Saving it all locally on the phone is done simply "to avoid having to ping the network over and over," the Facebook source said.
The Facebook app's lack of encryption is not a traditional security issue per se, since much of the data can be accessed through the app itself, accessible to anyone with possession of the phone. The issue is the volume of data being retained and the fact that a small percentage of IT execs -- and even smaller percentage of consumers -- would even know that it was there.
In an IT context, even mobile users who take extreme precautions with email files and other sensitive data would probably never think that an app that is used solely to post an occasional comment is retaining -- and sharing -- so much information. And the information on the phone is not limited to data posted by the phone. The app downloads data from the Web to offer a complete message history, stored locally on the phone.
It's also important to note that nothing in security stays the same for long. For example, Nolan said, today the only way to access the mobile data described above is to have physical access to the phone. But that's unlikely to be the case for long. Someday soon, a Trojan horse app masquerading as, say, a popular game program could probably be downloaded and then do its magic to access the data and later transmit it. In theory, Android won't let apps interact, but cyberthieves are relentless at finding ways around OS security rules.
Simple, but not intuitive
So how did Nolan, the security researcher, uncover all that data? Delta's app is fairly simple to break, Nolan said. Here's how he accessed Delta's password in a process that he called "a step up from having the password in clear text, but not much of one."
His approach: "When you sign on to the Fly Delta app, it asks you for your login information. I logged in with my email address, a PIN and my last name. The PIN is saved, encrypted, to the SQLite database on the phone. I backed up the database onto my PC using an Android command called adb backup. I pulled the Android APK file off my phone using the Android command adb pull and then decompiled the code using a couple of tools called dex2jar and jd-gui. There's a Java file in the decompiled source called Crypto, which has the encryption key. I cut and pasted the Java code into a new file and passed it the encrypted PIN from the database. Bingo, I have my PIN back."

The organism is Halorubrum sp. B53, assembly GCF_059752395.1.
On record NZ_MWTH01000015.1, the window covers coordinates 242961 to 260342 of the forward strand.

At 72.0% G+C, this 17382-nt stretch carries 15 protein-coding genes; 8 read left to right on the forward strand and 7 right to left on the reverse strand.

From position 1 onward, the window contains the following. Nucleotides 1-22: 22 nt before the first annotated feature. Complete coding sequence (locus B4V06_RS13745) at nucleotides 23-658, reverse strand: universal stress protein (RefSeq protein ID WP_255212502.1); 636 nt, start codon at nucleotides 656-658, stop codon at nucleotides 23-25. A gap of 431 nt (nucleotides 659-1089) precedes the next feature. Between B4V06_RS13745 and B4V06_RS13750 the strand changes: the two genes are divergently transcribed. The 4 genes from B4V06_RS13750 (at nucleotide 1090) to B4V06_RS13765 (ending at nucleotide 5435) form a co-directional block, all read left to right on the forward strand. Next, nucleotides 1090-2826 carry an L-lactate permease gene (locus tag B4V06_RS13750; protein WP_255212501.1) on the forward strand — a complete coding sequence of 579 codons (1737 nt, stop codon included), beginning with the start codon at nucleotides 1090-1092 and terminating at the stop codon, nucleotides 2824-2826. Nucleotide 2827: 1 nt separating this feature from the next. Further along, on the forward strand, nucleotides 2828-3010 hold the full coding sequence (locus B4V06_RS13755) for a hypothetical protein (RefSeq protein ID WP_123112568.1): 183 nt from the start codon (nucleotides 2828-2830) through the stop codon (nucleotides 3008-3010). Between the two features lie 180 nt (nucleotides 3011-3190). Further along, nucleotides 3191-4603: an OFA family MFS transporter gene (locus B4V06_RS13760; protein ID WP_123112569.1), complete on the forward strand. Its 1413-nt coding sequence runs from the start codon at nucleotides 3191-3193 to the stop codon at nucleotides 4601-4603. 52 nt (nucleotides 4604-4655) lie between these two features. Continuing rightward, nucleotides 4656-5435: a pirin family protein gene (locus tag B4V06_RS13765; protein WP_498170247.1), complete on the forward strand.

To be fair, that's not exactly an intuitive process, supporting the argument that the information is not especially easy to access unless you know what you're doing. It's not an especially meaningful threat from the neighborhood teen who steals mobile devices to sell. But just like hard disks, these devices will likely retain that information, and no one knows who will end up with them. It's a common tactic for information bandits -- and even run-of-the-mill cyberthieves -- to buy highly discounted laptops and desktops (and now mobile devices) anywhere they can and search them to find whatever information they can. (And physical access doesn't necessarily mean theft. A "borrowed" device is just as vulnerable, whether the borrower is a co-worker in a meeting or a romantic visitor.)
And, again, just like PCs and laptops, mobile phones retain an awful lot of data. Text messages and other items deleted from mobile devices remain as retained data, if you know where to look. The principle is the same as with mobile devices' Windows and Mac older brothers: Deleted data hangs around until it's overwritten. The larger the memory, the longer it can take before it's overwritten.
Moral of the story: know your mobile devices and understand everything they retain. Your vendors might very well have no idea, but that doesn't mean they'll let that ignorance stop them from offering authoritative answers. Test every device your people will use and determine for yourself what they retain. Before you can effectively protect devices and your company (and yourself), you need to know the nature of what you're supposed to protect. Your competitors and cyberthieves are counting on you opting to not bother.
Evan Schuman has covered IT issues for a lot longer than he'll ever admit. The founding editor of retail technology site StorefrontBacktalk, he's been a columnist for CBSNews.com, RetailWeek and eWeek. Evan can be reached at firstname.lastname@example.org and he can be followed at twitter.com/eschuman. Look for his column every Tuesday.
Read more about security in Computerworld's Security Topic Center.